Just because levels of caffeine in breast milk are low relative to what adults normally consume doesn’t mean that these amounts are necessarily safe to a baby. Another important factor is how efficiently a baby can metabolize caffeine, and it turns out that newborn caffeine metabolism is really slow. Whereas the half-life of caffeine in adults is around 2-6 hours, it is an average of 3-4 days in newborns and can be even slower in premature babies. In other words, a morning cup of coffee for mom will easily clear her blood by bedtime, but caffeine may linger in her breastfed newborn for much longer. Metabolism gradually ramps up as the baby matures and the necessary enzyme levels come on board, and most babies can metabolize caffeine at rates similar to adults by 5-6 months of age. Continue reading

Getting our 3-Year-Old Back to Good Sleep… In 9 (Not Easy) Steps

Yesterday, I wrote about how we found ourselves struggling with sleep with Cee. We knew it was time to make a change, and we knew this meant asking Cee to fall asleep on her own at night, without one of us sitting in her room with her. This was not exactly a new thing for her; until the last 6 months, she’d been falling asleep on her own since she was a baby. Still, given how things had gone lately, this was a big change for all of us.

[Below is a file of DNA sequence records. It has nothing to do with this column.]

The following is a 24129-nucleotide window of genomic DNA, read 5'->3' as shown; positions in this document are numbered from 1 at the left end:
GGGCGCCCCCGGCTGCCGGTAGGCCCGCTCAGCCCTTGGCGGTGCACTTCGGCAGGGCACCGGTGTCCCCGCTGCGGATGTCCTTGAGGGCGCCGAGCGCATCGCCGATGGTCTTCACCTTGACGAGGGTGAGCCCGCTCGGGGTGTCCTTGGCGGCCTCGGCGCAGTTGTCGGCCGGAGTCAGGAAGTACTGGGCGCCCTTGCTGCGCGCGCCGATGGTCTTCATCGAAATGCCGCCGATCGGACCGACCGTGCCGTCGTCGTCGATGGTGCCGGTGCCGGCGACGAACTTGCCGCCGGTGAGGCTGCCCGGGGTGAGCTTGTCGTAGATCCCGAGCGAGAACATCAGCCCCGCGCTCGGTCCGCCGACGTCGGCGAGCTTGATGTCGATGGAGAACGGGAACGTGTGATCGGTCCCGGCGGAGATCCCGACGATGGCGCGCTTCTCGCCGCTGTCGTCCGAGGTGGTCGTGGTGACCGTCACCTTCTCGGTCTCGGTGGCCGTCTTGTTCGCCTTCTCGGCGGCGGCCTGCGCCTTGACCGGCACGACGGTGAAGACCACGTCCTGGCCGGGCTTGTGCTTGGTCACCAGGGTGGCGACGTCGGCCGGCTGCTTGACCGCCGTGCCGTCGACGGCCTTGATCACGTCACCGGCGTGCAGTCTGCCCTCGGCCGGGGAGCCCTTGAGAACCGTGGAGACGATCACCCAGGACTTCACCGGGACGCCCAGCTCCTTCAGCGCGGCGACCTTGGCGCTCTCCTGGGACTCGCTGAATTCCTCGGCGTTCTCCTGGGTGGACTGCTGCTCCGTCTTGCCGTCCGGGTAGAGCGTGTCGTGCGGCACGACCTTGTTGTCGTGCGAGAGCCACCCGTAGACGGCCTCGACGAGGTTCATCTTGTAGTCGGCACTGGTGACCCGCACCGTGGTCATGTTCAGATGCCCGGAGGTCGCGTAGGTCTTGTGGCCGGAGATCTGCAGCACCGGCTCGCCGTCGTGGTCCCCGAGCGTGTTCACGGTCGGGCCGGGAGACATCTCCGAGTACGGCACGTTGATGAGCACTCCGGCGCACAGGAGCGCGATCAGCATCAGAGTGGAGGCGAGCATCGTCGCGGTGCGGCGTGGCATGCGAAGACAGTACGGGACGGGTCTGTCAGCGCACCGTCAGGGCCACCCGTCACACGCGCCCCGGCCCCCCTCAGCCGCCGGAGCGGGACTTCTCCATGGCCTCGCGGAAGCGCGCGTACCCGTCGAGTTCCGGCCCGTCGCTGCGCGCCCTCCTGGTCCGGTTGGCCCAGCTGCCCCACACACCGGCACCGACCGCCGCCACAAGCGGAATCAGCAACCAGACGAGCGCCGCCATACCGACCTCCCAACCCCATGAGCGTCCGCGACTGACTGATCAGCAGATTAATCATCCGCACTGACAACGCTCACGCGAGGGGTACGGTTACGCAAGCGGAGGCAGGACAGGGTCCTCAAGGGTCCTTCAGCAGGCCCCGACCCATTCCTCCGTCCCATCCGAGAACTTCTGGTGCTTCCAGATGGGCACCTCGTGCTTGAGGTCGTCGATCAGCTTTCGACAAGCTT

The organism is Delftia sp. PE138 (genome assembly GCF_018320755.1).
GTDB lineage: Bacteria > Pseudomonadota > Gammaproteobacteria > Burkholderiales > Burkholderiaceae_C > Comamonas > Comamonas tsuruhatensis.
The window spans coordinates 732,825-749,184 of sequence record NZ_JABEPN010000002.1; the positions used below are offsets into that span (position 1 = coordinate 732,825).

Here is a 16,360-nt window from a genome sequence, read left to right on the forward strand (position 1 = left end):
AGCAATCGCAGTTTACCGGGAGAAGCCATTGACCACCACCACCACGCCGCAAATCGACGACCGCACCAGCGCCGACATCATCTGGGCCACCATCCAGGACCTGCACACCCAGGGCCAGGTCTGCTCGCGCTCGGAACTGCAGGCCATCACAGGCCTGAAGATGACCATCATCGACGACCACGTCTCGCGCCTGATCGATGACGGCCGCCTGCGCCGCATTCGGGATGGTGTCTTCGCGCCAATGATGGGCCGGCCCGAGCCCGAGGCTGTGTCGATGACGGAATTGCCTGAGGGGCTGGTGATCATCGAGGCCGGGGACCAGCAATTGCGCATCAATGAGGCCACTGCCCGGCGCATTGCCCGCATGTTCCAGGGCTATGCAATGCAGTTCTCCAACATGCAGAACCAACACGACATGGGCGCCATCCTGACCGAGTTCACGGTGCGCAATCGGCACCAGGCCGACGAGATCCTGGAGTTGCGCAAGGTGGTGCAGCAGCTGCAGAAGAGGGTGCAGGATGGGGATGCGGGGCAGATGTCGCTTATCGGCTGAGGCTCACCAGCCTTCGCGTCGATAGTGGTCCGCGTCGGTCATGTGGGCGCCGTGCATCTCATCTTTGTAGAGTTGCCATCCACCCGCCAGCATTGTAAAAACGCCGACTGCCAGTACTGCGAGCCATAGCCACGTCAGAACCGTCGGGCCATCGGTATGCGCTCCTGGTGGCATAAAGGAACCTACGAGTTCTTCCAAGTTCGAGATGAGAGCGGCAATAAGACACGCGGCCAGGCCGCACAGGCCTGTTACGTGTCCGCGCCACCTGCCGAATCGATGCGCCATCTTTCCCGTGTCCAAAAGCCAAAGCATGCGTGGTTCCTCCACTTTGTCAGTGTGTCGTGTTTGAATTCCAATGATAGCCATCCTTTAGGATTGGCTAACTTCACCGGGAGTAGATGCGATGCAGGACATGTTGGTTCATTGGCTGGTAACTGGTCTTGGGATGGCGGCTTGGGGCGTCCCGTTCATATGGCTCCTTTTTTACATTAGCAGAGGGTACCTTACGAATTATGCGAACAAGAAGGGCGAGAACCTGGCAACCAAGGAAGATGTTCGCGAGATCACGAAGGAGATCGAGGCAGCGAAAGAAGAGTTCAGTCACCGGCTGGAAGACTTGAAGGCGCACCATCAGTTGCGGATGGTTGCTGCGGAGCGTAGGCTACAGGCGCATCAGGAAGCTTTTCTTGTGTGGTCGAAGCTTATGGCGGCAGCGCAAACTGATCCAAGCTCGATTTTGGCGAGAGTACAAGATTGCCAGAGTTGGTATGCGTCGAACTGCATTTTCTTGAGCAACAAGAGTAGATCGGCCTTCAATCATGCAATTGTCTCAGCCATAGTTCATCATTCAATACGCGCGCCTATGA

I want to share how we approached this transition, but I don’t believe this is a magic formula by any means. I don’t think there are easy answers to parenting challenges like these, and what works well in one family might be a flop in another. I am proud of how we thought this through and put a plan into action, and it has seriously given our entire family (Cee included) more happiness around bedtime. Here’s what we did.

1. Husband and I did this together. All of this would have been much harder without his help. He is great at staying calm in stressful situations, which has a calming effect on Cee, and he is thoughtful and empathetic. We also recognize that our relationships with Cee are different. He’s the more fun parent; he’s more lenient with Cee in many ways but is also very good at setting rock solid boundaries when it is important. I’m still the parent that she turns to when she needs comfort. This often means a sweet hug or snuggle session, but it can also mean being on the receiving end of a bunch of messy emotions. Cee and I also tend to end up in power struggles more often, something I’m working on. Because of these differences, Husband was the parent who initially sat down to talk with Cee about bedtime changes. We also made sure he’d be around at bedtime for the first few days (he often works evenings and nights, so this isn’t always the case), so that we could take turns and he could take over if needed.

The importance of a strong parenting partnership has been shown in the research. A recent study from Doug Teti’s Penn State lab found that one of the greatest predictors of high maternal emotional availability at bedtime (discussed in my last post) was the quality of coparenting, even when dads weren’t directly involved with bedtime.